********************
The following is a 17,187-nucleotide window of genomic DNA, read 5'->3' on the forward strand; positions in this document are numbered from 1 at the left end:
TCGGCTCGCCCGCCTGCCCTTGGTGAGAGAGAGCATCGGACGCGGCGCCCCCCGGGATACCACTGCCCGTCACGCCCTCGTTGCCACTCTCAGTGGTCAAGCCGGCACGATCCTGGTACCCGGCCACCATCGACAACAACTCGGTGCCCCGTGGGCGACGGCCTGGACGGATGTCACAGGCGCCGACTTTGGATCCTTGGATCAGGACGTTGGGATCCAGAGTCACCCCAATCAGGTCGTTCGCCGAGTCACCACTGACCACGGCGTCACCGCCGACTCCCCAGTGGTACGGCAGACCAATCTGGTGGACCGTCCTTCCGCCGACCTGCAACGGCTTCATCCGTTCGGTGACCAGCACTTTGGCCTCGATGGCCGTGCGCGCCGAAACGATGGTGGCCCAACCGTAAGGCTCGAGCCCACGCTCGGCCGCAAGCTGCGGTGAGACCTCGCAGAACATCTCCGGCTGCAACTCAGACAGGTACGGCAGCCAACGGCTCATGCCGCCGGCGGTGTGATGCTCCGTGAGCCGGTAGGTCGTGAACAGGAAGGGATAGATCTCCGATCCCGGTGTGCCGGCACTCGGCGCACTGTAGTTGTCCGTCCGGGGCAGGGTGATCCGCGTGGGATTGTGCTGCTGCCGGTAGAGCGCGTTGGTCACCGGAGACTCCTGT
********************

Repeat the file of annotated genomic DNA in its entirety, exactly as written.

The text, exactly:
The following is a 17,187-nucleotide window of genomic DNA, read 5'->3' on the forward strand; positions in this document are numbered from 1 at the left end:
TCGGCTCGCCCGCCTGCCCTTGGTGAGAGAGAGCATCGGACGCGGCGCCCCCCGGGATACCACTGCCCGTCACGCCCTCGTTGCCACTCTCAGTGGTCAAGCCGGCACGATCCTGGTACCCGGCCACCATCGACAACAACTCGGTGCCCCGTGGGCGACGGCCTGGACGGATGTCACAGGCGCCGACTTTGGATCCTTGGATCAGGACGTTGGGATCCAGAGTCACCCCAATCAGGTCGTTCGCCGAGTCACCACTGACCACGGCGTCACCGCCGACTCCCCAGTGGTACGGCAGACCAATCTGGTGGACCGTCCTTCCGCCGACCTGCAACGGCTTCATCCGTTCGGTGACCAGCACTTTGGCCTCGATGGCCGTGCGCGCCGAAACGATGGTGGCCCAACCGTAAGGCTCGAGCCCACGCTCGGCCGCAAGCTGCGGTGAGACCTCGCAGAACATCTCCGGCTGCAACTCAGACAGGTACGGCAGCCAACGGCTCATGCCGCCGGCGGTGTGATGCTCCGTGAGCCGGTAGGTCGTGAACAGGAAGGGATAGATCTCCGATCCCGGTGTGCCGGCACTCGGCGCACTGTAGTTGTCCGTCCGGGGCAGGGTGATCCGCGTGGGATTGTGCTGCTGCCGGTAGAGCGCGTTGGTCACCGGAGACTCCTGT